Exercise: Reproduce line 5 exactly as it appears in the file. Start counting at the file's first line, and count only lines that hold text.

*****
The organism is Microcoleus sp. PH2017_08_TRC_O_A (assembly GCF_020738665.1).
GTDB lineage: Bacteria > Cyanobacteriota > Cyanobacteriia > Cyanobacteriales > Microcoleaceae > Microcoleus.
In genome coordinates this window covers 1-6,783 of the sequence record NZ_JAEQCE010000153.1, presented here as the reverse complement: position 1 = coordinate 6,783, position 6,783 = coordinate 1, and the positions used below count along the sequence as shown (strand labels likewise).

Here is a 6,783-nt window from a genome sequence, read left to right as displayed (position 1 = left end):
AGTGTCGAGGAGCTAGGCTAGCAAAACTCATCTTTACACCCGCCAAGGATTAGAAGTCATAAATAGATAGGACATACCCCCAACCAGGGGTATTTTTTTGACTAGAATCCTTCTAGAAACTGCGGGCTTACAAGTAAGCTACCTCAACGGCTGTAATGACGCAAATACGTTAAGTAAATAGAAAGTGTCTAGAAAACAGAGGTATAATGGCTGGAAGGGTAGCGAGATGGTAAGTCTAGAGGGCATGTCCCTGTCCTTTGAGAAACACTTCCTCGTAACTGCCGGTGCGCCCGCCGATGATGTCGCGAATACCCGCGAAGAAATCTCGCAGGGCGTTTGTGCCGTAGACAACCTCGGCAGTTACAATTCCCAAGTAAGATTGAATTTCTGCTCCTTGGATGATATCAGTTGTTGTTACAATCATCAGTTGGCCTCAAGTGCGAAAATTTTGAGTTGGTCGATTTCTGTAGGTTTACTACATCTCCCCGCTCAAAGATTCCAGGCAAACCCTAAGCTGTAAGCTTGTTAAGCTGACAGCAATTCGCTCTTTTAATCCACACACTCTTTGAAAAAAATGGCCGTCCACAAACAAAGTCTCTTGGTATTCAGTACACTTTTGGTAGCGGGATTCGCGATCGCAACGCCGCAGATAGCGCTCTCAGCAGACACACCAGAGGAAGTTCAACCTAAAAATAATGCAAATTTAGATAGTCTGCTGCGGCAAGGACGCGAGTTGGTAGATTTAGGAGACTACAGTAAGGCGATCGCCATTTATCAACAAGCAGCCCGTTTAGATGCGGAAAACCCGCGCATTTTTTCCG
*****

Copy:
AGTGTCGAGGAGCTAGGCTAGCAAAACTCATCTTTACACCCGCCAAGGATTAGAAGTCATAAATAGATAGGACATACCCCCAACCAGGGGTATTTTTTTGACTAGAATCCTTCTAGAAACTGCGGGCTTACAAGTAAGCTACCTCAACGGCTGTAATGACGCAAATACGTTAAGTAAATAGAAAGTGTCTAGAAAACAGAGGTATAATGGCTGGAAGGGTAGCGAGATGGTAAGTCTAGAGGGCATGTCCCTGTCCTTTGAGAAACACTTCCTCGTAACTGCCGGTGCGCCCGCCGATGATGTCGCGAATACCCGCGAAGAAATCTCGCAGGGCGTTTGTGCCGTAGACAACCTCGGCAGTTACAATTCCCAAGTAAGATTGAATTTCTGCTCCTTGGATGATATCAGTTGTTGTTACAATCATCAGTTGGCCTCAAGTGCGAAAATTTTGAGTTGGTCGATTTCTGTAGGTTTACTACATCTCCCCGCTCAAAGATTCCAGGCAAACCCTAAGCTGTAAGCTTGTTAAGCTGACAGCAATTCGCTCTTTTAATCCACACACTCTTTGAAAAAAATGGCCGTCCACAAACAAAGTCTCTTGGTATTCAGTACACTTTTGGTAGCGGGATTCGCGATCGCAACGCCGCAGATAGCGCTCTCAGCAGACACACCAGAGGAAGTTCAACCTAAAAATAATGCAAATTTAGATAGTCTGCTGCGGCAAGGACGCGAGTTGGTAGATTTAGGAGACTACAGTAAGGCGATCGCCATTTATCAACAAGCAGCCCGTTTAGATGCGGAAAACCCGCGCATTTTTTCCG